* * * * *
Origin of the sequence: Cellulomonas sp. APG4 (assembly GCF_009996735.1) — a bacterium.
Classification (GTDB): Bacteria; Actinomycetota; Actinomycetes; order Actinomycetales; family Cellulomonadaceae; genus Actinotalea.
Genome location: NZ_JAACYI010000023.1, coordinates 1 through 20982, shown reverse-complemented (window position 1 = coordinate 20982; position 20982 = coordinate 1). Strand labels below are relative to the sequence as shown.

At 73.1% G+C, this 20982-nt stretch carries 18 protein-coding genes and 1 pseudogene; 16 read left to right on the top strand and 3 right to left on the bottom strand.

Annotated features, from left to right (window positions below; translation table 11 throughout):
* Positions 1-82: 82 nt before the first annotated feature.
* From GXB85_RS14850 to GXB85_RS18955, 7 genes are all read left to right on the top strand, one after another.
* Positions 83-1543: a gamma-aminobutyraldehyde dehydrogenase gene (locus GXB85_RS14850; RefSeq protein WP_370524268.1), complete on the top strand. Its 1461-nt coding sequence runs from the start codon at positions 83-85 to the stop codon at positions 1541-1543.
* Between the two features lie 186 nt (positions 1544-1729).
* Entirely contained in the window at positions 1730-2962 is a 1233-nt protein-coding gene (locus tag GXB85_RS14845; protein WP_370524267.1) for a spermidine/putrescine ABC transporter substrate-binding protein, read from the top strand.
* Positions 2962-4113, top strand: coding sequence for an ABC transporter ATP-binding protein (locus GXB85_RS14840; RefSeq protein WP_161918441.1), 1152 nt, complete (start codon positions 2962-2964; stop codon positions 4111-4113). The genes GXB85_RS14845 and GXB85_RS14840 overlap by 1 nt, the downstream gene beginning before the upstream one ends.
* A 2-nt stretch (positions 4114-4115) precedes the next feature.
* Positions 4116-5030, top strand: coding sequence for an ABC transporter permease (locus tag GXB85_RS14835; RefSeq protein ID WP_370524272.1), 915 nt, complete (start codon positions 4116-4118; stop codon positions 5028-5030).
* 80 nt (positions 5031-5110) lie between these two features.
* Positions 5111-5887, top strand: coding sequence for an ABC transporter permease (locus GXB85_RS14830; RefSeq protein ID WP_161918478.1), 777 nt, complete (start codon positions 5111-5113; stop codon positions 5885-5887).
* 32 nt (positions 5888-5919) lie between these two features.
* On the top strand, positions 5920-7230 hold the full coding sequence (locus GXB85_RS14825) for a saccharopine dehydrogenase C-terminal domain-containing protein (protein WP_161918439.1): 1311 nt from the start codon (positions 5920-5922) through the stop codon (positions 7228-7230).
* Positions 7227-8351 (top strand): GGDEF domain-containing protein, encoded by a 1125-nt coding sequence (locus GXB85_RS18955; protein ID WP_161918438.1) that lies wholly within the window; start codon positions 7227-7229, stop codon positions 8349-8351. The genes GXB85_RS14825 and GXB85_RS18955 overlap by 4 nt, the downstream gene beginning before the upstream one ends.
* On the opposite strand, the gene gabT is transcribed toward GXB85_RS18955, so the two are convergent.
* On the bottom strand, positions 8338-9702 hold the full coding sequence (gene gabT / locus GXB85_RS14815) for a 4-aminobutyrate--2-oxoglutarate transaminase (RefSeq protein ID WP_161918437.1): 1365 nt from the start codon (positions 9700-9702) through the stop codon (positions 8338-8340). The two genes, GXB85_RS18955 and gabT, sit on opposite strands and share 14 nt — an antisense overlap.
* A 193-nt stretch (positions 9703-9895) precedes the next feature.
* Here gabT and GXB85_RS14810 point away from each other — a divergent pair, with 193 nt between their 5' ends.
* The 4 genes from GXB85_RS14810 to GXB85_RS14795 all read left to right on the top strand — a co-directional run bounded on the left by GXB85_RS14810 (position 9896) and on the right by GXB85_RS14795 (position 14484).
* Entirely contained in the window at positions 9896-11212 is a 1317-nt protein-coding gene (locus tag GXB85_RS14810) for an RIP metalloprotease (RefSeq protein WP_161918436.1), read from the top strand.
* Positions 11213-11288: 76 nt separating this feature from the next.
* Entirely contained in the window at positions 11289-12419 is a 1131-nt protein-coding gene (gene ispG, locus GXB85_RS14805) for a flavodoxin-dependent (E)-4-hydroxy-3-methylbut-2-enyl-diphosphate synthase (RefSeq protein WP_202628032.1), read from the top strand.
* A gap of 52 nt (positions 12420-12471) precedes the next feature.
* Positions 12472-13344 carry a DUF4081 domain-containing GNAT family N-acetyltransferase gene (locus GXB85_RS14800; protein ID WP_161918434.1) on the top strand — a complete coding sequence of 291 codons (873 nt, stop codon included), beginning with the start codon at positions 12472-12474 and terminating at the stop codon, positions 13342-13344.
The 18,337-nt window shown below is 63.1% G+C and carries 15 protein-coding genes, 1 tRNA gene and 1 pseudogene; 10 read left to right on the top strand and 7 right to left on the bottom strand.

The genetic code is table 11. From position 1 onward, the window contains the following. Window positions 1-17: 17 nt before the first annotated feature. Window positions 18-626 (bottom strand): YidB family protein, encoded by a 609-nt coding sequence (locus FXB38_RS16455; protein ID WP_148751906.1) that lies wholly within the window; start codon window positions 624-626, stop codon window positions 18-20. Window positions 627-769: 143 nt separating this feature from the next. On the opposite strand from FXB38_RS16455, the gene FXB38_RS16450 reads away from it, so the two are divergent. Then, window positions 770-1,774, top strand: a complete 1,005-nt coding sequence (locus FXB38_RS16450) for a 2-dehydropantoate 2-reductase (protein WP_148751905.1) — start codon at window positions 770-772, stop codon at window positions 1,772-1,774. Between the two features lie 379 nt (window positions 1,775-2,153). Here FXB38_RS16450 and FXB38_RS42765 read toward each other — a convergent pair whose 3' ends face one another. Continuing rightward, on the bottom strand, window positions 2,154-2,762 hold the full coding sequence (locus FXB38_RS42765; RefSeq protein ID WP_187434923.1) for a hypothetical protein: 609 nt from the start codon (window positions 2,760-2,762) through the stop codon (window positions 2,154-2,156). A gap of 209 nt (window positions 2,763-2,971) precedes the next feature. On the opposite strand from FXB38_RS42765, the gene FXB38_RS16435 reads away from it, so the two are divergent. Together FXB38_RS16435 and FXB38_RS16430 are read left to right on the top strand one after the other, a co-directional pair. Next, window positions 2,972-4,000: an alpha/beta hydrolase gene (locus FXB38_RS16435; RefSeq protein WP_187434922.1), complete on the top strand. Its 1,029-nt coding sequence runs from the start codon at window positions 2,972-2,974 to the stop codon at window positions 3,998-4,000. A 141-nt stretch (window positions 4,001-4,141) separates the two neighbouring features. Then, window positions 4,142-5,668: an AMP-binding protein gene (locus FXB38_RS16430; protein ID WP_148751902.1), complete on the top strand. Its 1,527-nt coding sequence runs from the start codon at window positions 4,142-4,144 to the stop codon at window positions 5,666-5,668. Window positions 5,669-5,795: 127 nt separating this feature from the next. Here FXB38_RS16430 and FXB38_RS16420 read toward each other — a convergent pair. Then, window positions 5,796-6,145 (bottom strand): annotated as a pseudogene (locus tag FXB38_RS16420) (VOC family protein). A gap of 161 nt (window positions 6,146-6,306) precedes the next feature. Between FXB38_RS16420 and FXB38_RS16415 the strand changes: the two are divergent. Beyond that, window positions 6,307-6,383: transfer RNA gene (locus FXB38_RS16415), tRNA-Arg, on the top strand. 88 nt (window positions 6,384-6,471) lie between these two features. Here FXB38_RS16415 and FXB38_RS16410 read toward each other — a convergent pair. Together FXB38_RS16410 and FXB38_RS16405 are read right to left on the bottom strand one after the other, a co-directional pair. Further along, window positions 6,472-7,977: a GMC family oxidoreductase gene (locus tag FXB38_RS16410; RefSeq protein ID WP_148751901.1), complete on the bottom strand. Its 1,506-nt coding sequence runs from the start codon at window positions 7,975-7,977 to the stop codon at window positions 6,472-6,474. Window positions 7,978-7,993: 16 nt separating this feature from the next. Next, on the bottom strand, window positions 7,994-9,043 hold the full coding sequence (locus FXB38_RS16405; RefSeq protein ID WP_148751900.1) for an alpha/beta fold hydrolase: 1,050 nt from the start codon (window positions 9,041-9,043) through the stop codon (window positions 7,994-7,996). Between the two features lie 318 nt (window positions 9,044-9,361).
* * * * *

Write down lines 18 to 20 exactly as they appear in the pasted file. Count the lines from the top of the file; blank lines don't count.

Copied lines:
* Positions 7227-8351 (top strand): GGDEF domain-containing protein, encoded by a 1125-nt coding sequence (locus GXB85_RS18955; protein ID WP_161918438.1) that lies wholly within the window; start codon positions 7227-7229, stop codon positions 8349-8351. The genes GXB85_RS14825 and GXB85_RS18955 overlap by 4 nt, the downstream gene beginning before the upstream one ends.
* On the opposite strand, the gene gabT is transcribed toward GXB85_RS18955, so the two are convergent.
* On the bottom strand, positions 8338-9702 hold the full coding sequence (gene gabT / locus GXB85_RS14815) for a 4-aminobutyrate--2-oxoglutarate transaminase (RefSeq protein ID WP_161918437.1): 1365 nt from the start codon (positions 9700-9702) through the stop codon (positions 8338-8340). The two genes, GXB85_RS18955 and gabT, sit on opposite strands and share 14 nt — an antisense overlap.